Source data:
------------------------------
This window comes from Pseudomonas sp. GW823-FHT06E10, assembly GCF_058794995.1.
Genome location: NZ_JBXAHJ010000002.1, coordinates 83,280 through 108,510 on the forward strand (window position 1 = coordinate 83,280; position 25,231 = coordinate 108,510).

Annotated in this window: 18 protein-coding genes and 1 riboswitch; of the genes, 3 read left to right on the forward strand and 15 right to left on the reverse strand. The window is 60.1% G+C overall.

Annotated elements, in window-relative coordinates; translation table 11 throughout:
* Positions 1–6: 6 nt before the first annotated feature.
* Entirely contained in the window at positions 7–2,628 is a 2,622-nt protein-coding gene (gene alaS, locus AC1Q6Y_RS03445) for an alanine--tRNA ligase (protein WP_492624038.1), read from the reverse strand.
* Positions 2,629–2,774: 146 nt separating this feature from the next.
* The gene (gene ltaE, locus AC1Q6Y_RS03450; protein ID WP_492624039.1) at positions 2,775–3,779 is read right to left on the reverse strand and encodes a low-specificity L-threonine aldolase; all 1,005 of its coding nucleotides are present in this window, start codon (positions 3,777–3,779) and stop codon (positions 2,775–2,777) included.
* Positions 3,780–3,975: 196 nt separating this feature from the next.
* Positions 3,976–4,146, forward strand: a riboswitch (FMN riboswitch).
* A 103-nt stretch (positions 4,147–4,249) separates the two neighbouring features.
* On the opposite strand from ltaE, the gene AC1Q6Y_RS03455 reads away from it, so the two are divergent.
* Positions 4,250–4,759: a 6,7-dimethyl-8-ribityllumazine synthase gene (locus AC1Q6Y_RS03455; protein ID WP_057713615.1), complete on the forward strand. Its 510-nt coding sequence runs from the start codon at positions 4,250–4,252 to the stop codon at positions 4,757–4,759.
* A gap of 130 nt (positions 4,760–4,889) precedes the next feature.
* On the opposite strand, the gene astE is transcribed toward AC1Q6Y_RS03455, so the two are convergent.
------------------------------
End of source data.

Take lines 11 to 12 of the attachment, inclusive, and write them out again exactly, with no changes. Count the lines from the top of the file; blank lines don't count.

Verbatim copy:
* A 103-nt stretch (positions 4,147–4,249) separates the two neighbouring features.
* On the opposite strand from ltaE, the gene AC1Q6Y_RS03455 reads away from it, so the two are divergent.